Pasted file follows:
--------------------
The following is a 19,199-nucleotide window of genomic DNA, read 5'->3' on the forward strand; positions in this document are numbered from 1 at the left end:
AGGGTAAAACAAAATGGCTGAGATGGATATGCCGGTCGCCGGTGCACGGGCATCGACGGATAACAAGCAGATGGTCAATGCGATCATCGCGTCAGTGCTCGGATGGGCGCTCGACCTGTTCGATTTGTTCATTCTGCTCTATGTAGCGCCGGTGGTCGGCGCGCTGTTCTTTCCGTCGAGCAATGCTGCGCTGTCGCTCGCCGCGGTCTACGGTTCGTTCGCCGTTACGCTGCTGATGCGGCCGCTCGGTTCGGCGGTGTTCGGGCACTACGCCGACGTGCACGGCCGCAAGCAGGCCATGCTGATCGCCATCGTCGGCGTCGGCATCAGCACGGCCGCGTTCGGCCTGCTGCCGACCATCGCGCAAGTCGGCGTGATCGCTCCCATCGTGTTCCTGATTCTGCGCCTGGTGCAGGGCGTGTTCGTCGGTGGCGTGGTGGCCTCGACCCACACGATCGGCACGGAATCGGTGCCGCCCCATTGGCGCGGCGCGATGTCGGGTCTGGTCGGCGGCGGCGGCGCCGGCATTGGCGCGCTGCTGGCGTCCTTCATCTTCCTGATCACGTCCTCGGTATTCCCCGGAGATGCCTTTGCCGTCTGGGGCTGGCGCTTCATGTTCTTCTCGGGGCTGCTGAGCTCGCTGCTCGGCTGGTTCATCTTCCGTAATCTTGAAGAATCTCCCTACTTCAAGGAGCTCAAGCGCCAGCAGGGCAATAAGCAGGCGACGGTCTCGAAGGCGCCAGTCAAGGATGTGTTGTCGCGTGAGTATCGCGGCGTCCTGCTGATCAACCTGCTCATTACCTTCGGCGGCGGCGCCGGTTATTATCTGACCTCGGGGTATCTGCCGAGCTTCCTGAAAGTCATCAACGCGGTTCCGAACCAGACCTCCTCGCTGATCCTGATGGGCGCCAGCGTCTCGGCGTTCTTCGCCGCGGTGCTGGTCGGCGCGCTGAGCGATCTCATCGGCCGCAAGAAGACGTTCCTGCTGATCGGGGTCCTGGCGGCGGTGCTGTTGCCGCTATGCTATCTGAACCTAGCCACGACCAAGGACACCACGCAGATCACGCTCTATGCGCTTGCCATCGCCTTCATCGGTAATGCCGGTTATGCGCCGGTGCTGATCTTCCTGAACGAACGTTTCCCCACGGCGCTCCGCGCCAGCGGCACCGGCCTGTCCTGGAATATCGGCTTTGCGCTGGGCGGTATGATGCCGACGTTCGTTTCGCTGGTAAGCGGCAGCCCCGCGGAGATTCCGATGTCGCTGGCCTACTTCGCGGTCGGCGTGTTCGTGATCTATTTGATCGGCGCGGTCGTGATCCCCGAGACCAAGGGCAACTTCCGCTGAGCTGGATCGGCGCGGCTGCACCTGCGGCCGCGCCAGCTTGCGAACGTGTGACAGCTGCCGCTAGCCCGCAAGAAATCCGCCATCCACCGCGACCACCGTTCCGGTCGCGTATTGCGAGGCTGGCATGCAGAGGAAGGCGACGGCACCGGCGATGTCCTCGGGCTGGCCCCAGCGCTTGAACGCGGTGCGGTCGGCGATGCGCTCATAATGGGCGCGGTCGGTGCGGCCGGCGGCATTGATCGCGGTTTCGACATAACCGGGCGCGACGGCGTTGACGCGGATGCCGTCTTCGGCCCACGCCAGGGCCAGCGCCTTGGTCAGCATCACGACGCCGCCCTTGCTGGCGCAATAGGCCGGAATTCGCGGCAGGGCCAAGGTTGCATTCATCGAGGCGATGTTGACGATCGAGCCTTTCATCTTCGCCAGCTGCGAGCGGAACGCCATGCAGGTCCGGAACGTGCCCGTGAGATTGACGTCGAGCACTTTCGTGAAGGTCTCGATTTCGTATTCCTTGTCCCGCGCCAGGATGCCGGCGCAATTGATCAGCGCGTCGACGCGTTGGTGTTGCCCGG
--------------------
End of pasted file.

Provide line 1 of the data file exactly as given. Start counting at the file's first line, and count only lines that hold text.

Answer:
The following is a 19,199-nucleotide window of genomic DNA, read 5'->3' on the forward strand; positions in this document are numbered from 1 at the left end: